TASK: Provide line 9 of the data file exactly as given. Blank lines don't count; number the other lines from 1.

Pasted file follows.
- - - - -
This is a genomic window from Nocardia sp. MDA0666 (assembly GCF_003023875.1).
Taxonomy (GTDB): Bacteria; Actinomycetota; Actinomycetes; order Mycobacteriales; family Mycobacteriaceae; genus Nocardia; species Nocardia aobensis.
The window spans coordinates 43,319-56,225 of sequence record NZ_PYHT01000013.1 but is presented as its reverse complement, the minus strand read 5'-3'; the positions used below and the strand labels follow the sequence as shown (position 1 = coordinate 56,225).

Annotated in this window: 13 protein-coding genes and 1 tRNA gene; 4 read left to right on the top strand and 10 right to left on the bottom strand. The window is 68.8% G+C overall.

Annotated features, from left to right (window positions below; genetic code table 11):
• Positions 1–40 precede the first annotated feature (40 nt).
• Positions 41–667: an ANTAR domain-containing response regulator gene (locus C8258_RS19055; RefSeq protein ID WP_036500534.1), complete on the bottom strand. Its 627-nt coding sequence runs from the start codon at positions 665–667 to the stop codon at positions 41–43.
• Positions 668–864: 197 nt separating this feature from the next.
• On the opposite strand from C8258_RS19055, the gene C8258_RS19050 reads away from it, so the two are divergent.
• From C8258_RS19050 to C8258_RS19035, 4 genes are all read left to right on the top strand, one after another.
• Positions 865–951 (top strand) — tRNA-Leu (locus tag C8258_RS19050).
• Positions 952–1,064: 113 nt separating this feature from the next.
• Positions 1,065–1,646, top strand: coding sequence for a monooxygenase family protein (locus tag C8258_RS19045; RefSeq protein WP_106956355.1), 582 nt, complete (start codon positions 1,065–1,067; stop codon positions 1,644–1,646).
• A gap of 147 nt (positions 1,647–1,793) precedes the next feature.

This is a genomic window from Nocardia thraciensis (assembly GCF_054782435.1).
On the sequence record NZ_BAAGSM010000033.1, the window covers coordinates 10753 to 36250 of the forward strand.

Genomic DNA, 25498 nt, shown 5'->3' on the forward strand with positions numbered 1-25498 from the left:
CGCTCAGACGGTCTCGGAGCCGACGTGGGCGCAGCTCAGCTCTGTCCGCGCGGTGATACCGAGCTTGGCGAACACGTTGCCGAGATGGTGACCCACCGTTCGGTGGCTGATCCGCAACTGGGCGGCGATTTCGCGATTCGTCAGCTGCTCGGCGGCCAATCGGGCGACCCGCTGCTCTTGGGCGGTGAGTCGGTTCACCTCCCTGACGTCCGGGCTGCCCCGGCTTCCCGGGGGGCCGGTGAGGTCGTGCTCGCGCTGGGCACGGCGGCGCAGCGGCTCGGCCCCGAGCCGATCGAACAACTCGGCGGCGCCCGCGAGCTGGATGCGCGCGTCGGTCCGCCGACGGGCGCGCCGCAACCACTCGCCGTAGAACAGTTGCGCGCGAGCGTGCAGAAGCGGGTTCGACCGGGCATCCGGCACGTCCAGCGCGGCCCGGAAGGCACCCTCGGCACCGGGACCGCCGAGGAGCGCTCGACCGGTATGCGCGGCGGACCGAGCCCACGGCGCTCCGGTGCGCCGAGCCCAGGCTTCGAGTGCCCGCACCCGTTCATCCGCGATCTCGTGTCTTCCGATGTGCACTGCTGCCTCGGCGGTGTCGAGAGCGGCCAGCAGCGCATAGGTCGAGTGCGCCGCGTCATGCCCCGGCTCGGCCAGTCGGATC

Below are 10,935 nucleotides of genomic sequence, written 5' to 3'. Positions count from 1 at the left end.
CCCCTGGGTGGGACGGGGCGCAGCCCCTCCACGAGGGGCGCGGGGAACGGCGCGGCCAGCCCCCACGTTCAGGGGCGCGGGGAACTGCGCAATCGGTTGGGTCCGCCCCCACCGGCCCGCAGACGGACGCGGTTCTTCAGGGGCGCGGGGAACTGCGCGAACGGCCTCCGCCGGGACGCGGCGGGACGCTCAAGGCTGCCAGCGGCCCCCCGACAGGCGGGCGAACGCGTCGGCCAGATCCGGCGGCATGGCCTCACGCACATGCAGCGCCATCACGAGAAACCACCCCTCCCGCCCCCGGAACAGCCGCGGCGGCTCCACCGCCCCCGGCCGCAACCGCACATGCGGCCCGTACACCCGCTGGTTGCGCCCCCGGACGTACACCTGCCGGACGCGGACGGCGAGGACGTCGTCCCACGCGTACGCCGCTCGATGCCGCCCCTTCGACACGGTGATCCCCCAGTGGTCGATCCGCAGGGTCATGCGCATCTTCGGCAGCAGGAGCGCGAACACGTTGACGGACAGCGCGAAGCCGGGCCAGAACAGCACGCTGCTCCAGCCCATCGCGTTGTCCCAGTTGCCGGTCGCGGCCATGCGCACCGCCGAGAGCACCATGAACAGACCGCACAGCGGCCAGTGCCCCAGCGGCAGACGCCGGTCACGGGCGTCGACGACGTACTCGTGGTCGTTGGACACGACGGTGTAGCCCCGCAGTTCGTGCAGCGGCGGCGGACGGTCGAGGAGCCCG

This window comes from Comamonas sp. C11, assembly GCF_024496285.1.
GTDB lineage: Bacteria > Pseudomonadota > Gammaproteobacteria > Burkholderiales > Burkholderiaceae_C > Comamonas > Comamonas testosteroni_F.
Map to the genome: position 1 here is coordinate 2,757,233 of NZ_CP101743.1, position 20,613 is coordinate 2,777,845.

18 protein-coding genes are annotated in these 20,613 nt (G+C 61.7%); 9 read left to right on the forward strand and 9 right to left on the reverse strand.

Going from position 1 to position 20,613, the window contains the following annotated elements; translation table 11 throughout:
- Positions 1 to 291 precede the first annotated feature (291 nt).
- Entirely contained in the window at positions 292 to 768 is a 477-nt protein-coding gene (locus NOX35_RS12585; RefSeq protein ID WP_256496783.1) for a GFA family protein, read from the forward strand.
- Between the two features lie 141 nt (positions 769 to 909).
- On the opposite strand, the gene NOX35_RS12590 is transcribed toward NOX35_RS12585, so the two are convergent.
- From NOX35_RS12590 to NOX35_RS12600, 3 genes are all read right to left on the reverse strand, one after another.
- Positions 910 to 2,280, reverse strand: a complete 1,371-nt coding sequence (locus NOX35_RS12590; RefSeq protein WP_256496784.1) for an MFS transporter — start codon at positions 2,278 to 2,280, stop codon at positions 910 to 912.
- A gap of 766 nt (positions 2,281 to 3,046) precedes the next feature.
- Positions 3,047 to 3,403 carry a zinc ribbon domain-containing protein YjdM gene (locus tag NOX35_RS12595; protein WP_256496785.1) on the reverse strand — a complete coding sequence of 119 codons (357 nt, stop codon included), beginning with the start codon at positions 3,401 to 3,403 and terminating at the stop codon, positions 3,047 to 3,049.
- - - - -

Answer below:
• On the opposite strand from C8258_RS19055, the gene C8258_RS19050 reads away from it, so the two are divergent.